Published December 03, 2012
Washington state residents will be allowed starting Thursday to legally own and smoke marijuana, with Colorado soon to follow suit. But to the chagrin of state officials, the Justice Department remains silent on how it will deal with the changes that defy federal drug laws.
State and federal officials have been talking about what to do since residents voted Nov. 6 in support of referendums that allow adults to own up to one ounce of marijuana and eventually allow for pot – like alcohol-- to be regulated and sold in stores.
The Justice Department has said only that enforcement of the federal Controlled Substances Act "remains unchanged." And on Monday, a Justice Department spokesman told FoxNews.com the agency’s position “still stands.”
Unclear is whether the feds would aggressively enforce that law. The conflict between federal law on medical marijuana and state laws in places like California has previously led to confusion, with the state sanctioning the drugs and federal agents nevertheless raiding medical marijuana businesses.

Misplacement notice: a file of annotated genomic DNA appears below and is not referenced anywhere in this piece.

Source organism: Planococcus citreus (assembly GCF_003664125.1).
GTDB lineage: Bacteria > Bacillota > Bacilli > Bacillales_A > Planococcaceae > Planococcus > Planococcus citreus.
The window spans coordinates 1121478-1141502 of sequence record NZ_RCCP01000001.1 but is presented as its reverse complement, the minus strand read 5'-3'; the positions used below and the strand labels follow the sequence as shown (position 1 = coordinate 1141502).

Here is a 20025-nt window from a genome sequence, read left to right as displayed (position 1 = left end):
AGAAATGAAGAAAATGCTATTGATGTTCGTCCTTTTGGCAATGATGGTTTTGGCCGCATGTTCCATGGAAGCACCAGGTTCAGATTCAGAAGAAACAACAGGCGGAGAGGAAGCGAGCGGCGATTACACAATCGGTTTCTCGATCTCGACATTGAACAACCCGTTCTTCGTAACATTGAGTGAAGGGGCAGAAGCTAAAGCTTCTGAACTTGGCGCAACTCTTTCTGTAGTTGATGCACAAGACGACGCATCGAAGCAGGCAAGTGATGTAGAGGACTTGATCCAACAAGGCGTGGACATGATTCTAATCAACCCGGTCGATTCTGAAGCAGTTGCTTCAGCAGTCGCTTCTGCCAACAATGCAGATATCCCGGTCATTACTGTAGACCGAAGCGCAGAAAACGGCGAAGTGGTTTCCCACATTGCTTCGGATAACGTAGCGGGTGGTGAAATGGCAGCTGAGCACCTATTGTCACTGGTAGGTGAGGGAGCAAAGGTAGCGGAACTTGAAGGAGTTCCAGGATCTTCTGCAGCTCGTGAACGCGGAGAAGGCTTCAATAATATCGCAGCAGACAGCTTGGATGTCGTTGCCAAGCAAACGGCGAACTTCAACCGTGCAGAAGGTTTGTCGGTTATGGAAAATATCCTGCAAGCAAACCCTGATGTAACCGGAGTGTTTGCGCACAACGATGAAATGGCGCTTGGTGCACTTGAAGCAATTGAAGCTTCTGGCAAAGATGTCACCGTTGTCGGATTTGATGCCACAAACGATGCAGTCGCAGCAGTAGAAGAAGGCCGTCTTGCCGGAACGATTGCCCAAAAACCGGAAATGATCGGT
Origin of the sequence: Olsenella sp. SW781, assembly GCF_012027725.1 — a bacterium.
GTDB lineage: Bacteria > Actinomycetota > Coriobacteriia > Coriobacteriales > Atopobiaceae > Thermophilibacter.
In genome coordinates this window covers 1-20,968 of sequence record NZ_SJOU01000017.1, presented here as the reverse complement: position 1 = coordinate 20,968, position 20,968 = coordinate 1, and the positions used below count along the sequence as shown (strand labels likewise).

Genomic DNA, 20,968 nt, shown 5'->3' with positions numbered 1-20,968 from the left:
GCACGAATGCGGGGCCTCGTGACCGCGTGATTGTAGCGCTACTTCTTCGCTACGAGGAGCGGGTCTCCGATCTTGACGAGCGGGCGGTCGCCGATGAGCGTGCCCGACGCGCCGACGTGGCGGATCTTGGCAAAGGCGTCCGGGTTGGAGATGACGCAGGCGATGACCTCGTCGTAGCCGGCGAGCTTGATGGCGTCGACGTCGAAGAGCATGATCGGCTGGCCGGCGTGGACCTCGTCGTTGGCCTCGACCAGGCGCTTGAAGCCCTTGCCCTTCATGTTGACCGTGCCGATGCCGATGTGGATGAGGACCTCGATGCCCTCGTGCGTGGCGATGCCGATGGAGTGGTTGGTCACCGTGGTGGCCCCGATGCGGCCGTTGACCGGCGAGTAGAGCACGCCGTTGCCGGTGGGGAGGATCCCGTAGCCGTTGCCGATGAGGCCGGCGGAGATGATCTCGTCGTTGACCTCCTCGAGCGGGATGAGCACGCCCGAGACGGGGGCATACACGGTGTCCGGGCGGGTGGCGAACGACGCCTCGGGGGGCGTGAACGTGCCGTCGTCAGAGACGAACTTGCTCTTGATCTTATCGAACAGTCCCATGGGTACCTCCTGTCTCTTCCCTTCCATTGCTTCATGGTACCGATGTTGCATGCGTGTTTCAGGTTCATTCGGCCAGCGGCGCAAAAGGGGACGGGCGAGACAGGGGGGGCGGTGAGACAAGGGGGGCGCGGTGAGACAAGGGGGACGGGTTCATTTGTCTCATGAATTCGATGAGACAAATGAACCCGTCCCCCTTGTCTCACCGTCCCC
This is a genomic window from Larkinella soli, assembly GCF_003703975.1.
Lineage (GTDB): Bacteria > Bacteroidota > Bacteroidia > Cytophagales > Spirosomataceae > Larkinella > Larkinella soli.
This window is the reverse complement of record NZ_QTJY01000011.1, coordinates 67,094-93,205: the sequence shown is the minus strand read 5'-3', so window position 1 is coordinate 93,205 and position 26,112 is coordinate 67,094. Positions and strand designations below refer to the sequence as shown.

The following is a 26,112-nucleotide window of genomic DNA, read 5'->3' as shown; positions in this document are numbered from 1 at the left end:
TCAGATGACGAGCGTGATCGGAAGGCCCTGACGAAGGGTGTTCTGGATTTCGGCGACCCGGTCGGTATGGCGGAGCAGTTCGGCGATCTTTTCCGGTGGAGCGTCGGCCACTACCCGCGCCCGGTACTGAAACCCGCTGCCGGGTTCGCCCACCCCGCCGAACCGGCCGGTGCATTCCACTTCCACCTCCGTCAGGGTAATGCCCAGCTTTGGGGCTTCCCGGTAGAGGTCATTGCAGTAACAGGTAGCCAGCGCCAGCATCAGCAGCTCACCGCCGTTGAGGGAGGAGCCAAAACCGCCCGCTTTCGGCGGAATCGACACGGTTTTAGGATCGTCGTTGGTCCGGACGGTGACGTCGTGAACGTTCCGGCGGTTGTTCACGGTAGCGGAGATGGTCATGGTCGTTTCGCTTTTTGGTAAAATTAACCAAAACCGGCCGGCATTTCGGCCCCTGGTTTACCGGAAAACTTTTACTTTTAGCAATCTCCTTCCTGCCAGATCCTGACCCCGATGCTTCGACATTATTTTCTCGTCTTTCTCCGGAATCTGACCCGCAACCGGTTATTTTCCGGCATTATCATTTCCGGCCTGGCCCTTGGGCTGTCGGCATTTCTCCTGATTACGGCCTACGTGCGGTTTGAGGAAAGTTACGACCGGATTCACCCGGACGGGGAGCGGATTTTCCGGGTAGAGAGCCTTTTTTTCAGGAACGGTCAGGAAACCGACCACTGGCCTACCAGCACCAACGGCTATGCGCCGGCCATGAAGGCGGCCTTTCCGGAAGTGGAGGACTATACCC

Washington Gov. Chris Gregoire, a Democrat, met with Deputy Attorney General James Cole but was told the changes remain under review.
Colorado, which approved a similar referendum on Election Day with changes taking effect Jan. 6, also is awaiting guidance from Attorney General Eric Holder.
Democratic Gov. John Hickenlooper talked with Holder by phone Nov. 9, and then sent a follow-up letter several days later that stated in part: “We need to know whether we can expect any different posture regarding marijuana grown and distributed for recreational use.”
Hickenlooper’s office confirmed Monday morning that the Justice Department has yet to respond.
Amendment 64 allows people 21 and older to possess up to an ounce of marijuana, grow six pot plants and over the long-term allows for stores to sell it to recreational users. The state legislature still has to establish rules and a new system for licensing and revenue collection. However, criminal penalties for possession of small amounts will be lifted.
Hickenlooper opposed the referendum and has suggested “chaos” will ensue if states continue to make their own rules and the federal government takes no action.
Meanwhile, advocates are reportedly planning a "smoke-out" Thursday in downtown Seattle where they intend to openly carry their pot. And county prosecutors have begun dismissing misdemeanor, pot-related cases.
The Colorado governor’s office had no information about such cases, saying they are being handled on a local level by elected district attorneys.